A "Pause" and Progress in FAS

During spring faculty meetings, dean Michael D. Smith explained his approach to leading the Faculty of Arts and Sciences (FAS), with important implications for the growth of professorial ranks. And the faculty progressed in rolling out the new general-education curriculum, the most consequential development now on the agenda for undergraduates’ academic experience at Harvard—and perhaps an unforeseen enhancement in graduate students’ education as well. (Smith also discussed his retrospective report on FAS’s activities from late 2006 through this past winter at the May 20 faculty meeting; see www.fas.harvard.edu/home).

Addressing his colleagues on April 8, Smith outlined changes in administrative processes, responsibilities, and personnel. Most visibly, the divisional deans—a position created earlier this decade, to provide coordinating and oversight roles for the arts and humanities, social sciences, and the sciences—will be significantly empowered. Beyond their current advisory roles, Smith’s divisional deans will authorize faculty searches, recruitment, and leaves; appoint department chairs, set salaries, and approve office and laboratory renovations; allocate space; tie together FAS and departmental academic and strategic plans; and oversee research centers, institutes, museums, and other formerly autonomous units.

Smith also described a thorough academic planning process that would enable him to “allocate resources” and to align them with the faculty’s “aspirations.” “The worst outcome,” he wrote in a handout to the faculty, “would be to undertake a planning exercise and have no resource ‘headroom’ at the end of the exercise to implement our plans.”

Accordingly, he said, the faculty would “pause to plan.” With the faculty ranks having risen 19 percent (from 596 positions to 712) between mid 1997 and mid 2007, and continued growth in 2007-2008, he proposed in his text “arresting our growth” for 2008-2009, an abrupt shift. During the past decade, according to his handout, the number of professors grew in all academic divisions, but only the engineering and applied sciences division expanded in relative size (see table). Smith asked the faculty whether it wished to put more effort into certain fields—as FAS’s enormous investments in science laboratories strongly imply—and said that it had not done so in the recent past. The “pause” he proposed suggests a different path of hiring to be defined in the run-up to the next University capital campaign, and implemented as the resulting resources become available.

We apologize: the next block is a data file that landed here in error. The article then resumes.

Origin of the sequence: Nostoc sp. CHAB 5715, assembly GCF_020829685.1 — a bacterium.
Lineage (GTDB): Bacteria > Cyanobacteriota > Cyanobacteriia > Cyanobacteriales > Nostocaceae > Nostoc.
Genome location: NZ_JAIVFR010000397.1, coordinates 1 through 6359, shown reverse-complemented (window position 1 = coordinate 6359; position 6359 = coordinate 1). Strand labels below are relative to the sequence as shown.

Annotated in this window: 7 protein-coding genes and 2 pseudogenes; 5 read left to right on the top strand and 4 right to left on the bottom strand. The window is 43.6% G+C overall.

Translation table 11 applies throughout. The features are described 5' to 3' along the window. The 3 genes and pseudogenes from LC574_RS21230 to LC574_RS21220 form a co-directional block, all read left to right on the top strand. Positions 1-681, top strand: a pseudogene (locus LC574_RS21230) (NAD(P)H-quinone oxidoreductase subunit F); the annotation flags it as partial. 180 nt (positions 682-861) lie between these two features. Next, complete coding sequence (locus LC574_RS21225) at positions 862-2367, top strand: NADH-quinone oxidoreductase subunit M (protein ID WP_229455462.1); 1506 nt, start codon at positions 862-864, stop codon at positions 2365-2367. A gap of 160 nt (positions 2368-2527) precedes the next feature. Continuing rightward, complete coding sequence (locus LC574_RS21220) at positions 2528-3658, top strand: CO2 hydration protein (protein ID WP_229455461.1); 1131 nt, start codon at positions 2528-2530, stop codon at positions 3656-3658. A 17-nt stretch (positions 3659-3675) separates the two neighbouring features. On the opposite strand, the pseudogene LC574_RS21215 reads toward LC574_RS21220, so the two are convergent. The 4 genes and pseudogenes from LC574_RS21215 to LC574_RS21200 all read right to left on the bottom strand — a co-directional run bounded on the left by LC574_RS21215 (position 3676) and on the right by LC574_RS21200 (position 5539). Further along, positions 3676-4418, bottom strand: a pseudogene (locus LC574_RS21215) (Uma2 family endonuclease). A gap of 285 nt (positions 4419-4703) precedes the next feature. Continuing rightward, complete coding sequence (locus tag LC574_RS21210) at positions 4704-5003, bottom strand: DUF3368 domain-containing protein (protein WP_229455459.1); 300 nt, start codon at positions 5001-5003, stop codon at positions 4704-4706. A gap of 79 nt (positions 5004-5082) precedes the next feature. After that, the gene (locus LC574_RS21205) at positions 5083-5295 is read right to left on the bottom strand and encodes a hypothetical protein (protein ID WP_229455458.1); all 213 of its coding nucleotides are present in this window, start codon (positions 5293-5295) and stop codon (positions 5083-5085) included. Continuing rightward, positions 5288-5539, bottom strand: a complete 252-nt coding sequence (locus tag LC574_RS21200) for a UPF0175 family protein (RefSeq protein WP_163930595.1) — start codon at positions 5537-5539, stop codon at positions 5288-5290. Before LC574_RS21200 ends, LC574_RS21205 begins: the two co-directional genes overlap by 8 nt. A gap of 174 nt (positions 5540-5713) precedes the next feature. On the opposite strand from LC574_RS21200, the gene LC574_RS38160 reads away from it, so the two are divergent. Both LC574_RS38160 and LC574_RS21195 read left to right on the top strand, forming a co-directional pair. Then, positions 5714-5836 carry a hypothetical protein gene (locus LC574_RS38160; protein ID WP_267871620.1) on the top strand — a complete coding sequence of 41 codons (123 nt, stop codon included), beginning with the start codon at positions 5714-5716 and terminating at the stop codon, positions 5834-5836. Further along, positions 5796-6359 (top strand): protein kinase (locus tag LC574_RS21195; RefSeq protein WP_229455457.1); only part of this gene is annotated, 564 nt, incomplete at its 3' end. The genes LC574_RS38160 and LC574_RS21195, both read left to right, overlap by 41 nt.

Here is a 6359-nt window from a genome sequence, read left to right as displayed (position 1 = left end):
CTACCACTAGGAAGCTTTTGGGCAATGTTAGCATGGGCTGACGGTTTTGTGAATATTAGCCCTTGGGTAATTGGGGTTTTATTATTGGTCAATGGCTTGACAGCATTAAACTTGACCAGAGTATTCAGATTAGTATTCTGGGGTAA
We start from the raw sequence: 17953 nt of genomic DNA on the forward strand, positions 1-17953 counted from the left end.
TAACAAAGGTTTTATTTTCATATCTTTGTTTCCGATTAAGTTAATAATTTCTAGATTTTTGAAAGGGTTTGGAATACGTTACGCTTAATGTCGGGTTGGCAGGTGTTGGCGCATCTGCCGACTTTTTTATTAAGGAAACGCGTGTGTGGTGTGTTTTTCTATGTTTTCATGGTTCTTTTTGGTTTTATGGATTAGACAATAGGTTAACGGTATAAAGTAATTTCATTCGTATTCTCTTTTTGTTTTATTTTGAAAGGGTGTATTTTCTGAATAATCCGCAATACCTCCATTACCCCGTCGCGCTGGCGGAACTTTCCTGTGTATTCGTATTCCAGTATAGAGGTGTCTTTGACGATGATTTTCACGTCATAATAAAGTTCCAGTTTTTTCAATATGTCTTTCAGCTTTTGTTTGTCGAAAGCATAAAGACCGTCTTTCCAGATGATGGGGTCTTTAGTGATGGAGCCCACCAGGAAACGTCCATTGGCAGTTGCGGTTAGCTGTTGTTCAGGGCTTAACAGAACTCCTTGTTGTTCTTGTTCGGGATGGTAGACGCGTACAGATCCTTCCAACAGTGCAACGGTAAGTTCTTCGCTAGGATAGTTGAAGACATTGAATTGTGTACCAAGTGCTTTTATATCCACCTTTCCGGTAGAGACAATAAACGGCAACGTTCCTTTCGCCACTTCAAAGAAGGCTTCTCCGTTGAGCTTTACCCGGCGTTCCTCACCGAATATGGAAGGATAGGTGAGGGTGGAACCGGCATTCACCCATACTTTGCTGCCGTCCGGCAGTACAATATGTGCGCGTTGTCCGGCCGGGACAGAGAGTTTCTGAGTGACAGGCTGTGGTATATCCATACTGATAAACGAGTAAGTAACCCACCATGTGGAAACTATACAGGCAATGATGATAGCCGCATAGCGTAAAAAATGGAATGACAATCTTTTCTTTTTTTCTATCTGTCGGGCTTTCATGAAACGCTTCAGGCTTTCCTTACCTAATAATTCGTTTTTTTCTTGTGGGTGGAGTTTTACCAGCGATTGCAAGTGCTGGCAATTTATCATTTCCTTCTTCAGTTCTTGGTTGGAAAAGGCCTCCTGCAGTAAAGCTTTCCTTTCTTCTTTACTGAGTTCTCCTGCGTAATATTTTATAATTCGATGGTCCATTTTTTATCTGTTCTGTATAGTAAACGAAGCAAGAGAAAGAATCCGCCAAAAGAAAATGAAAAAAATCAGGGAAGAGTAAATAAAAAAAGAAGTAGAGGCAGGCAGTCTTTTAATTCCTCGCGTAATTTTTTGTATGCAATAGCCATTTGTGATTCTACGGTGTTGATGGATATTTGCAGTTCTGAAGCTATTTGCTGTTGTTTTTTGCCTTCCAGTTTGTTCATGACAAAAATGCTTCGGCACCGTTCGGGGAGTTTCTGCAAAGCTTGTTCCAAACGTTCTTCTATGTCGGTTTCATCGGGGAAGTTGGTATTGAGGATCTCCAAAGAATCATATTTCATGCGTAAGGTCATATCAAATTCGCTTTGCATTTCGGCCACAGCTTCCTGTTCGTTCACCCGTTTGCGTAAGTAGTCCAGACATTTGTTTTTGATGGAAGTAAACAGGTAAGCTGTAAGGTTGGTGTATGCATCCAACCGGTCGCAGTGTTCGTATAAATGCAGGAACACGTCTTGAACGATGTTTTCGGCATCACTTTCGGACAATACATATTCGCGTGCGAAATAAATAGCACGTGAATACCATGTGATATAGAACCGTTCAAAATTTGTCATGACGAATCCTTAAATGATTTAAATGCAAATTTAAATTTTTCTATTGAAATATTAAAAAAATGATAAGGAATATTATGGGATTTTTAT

• General education. Work continues to develop new courses for the successor to the undergraduate Core curriculum, as Wolfson professor of Jewish studies Jay M. Harris reported to the faculty on May 6. (Harris, master of Cabot House, directs the effort.) A “preview year” will begin this fall, he said, with perhaps three dozen courses offered (see www.generaleducation.fas.harvard.edu); the full program begins in the fall of 2009, as the general-education requirement for the class of 2013. Harris said the committee was examining both course content and pedagogical design: opportunities for faculty-student interaction, use of technological tools and University museum collections, and integration of writing and speaking in class requirements and aims.

Graduate School of Arts and Sciences dean Allan M. Brandt then told the faculty about new graduate seminars in general education: a series of for-credit working groups in which faculty members planning the new courses engage their graduate students to review the field, examine pertinent pedagogies, and contribute to the design. Brandt subsequently described a process of bringing graduate students and faculty members together to “critically assess appropriate readings, primary materials, laboratory work, and other methodological skills as well as theoretical themes that will be pursued” in general-education classes. Further, he said, participants will “consider alternative pedagogic strategies, teaching techniques, and technologies,” as well as development of applicable research, writing, and evaluation skills.

The immediate hope is that the graduate students involved will become especially adept teaching fellows when the courses debut in the fall of 2009—a far cry from handing a teaching fellow a syllabus and asking her to run a section. Brandt hopes six to eight such seminars will operate each year. Among those organized for 2008-2009 are sessions on international human rights, Asia in the making of the modern world, probability, ethics and aesthetics, the literature and art of the American Civil War, and food in America (from the starvation at Jamestown to present concerns about obesity).

Longer term, if effective, the experiment would yield fresh courses with up-to-date content, while providing graduate students with much richer teaching skills when they pursue academic careers—an unexpected payoff from revising the undergraduate curriculum.

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